No the 2.5L is Dual Injection both port and GDI, same as Ford and Toyota, changed for obvious reasons stated. Also the engine capable of being Atkinson is the 2.5L not the 1.6T. It's why it has lot of people confused why Hyundai put the inferior engine in the Limited edition. Why you ask how turbo increases problems I dunno why, it's obvious and clearly proven turbo GDI are the worst of the bunch when it comes to carbon buildup issues. Aside from VW, Hyundai engines seem to have it the worst with those issues. Even compared to the non Turbo versions, Sonata is the slowest of the bunch, especially compared to Mazda6 which comes with some additional features like heated rear seats that I saw some in this forum mentioned they were surprised it was missing. Same with the passenger seat with that allows for more adjustments. 1.6T doesn't seem to do anything other than increase maintenance pain, it's not adding significant performance or fuel advantages compared to the 2.5L.

I also don't get why the base model of the gas versions SE looks better than the SEL and Limited. The black bumper makes accentuates that black grill even more, making it look narrower and wide. The elongated curves with short very angular shapes makes it look weird to me. The base version looks more luxury and quality to me.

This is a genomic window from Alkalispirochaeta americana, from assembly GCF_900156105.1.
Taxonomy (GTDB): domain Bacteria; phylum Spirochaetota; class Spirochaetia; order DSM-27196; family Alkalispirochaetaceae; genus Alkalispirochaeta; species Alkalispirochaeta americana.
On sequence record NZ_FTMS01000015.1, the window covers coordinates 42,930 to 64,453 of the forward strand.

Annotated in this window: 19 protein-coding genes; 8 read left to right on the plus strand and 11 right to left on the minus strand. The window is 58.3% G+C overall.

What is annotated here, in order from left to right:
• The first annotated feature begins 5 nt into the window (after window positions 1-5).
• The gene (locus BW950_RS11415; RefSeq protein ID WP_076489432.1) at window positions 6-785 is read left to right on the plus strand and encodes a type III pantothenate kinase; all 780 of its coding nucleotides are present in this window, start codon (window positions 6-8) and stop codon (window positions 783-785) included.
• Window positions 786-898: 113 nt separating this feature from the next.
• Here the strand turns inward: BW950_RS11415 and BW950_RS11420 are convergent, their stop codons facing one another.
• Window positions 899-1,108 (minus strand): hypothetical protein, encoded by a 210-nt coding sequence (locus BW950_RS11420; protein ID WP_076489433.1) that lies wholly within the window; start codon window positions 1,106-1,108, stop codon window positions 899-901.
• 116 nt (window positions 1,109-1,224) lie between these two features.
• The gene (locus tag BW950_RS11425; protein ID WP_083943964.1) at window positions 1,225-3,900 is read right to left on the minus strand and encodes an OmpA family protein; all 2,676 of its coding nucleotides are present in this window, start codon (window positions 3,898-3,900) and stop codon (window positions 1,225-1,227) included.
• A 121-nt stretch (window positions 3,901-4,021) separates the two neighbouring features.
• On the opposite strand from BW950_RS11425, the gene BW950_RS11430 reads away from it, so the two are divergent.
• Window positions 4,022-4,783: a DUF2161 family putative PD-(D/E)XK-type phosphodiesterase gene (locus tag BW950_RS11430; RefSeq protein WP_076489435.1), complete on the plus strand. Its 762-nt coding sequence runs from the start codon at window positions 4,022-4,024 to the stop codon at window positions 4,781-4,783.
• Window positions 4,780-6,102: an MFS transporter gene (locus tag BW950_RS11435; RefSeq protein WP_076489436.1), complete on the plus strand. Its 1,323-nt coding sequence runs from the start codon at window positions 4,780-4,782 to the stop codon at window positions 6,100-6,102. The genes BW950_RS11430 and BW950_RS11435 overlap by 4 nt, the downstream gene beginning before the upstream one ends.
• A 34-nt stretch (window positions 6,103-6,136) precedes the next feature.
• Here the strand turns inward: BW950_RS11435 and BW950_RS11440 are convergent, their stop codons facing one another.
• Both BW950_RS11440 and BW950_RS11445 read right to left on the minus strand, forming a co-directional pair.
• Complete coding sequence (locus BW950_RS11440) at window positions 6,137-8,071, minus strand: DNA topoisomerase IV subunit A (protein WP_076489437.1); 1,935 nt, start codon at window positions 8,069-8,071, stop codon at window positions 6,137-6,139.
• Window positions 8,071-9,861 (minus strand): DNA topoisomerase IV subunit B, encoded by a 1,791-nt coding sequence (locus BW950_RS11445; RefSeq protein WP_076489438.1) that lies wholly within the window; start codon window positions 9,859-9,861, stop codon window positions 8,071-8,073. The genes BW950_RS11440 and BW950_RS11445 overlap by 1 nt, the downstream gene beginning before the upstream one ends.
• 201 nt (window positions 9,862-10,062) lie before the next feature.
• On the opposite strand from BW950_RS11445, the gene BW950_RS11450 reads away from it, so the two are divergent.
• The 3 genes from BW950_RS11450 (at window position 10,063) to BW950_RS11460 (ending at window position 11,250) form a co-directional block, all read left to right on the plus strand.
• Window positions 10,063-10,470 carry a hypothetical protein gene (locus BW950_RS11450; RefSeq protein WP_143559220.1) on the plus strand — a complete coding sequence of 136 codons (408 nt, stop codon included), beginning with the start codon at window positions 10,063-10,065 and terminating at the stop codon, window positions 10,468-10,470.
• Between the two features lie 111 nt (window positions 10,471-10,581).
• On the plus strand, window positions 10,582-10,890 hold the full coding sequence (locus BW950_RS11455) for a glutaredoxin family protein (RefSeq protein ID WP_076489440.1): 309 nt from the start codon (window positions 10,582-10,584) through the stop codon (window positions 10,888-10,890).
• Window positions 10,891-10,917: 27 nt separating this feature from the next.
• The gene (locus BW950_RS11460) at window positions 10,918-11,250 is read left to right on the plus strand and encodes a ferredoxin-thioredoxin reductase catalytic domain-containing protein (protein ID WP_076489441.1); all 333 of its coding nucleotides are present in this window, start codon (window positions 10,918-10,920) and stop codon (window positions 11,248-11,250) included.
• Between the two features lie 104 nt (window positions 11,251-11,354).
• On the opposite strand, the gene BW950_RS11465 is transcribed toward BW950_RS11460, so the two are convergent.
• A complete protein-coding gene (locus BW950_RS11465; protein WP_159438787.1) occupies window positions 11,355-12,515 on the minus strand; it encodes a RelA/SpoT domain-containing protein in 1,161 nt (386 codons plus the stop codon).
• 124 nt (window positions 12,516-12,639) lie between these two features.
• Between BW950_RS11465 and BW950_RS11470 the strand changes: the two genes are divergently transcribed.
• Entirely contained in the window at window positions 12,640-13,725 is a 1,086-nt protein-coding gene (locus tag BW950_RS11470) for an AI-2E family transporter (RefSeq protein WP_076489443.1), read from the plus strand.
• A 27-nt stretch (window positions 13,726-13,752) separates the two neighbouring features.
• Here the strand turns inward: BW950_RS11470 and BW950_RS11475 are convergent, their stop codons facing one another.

We can differ in opinion, whatever, I think Hyundai was stupid for not allowing the consumer to choose, Turbo GDI with miniscule performance improvement and maintenance headache or go with the 2.5L with dual port and improved maintenance.
 

·
Registered
2012 Sonata 2.0t Ltd & 2020 Palisade Ltd
Joined
·
618 Posts
No the 2.5L is Dual Injection both port and GDI, same as Ford and Toyota, changed for obvious reasons stated. Also the engine capable of being Atkinson is the 2.5L not the 1.6T. It's why it has lot of people confused why Hyundai put the inferior engine in the Limited edition. Why you ask how turbo increases problems I dunno why, it's obvious and clearly proven turbo GDI are the worst of the bunch when it comes to carbon buildup issues. Aside from VW, Hyundai engines seem to have it the worst with those issues. Even compared to the non Turbo versions, Sonata is the slowest of the bunch, especially compared to Mazda6 which comes with some additional features like heated rear seats that I saw some in this forum mentioned they were surprised it was missing. Same with the passenger seat with that allows for more adjustments. 1.6T doesn't seem to do anything other than increase maintenance pain, it's not adding significant performance or fuel advantages compared to the 2.5L.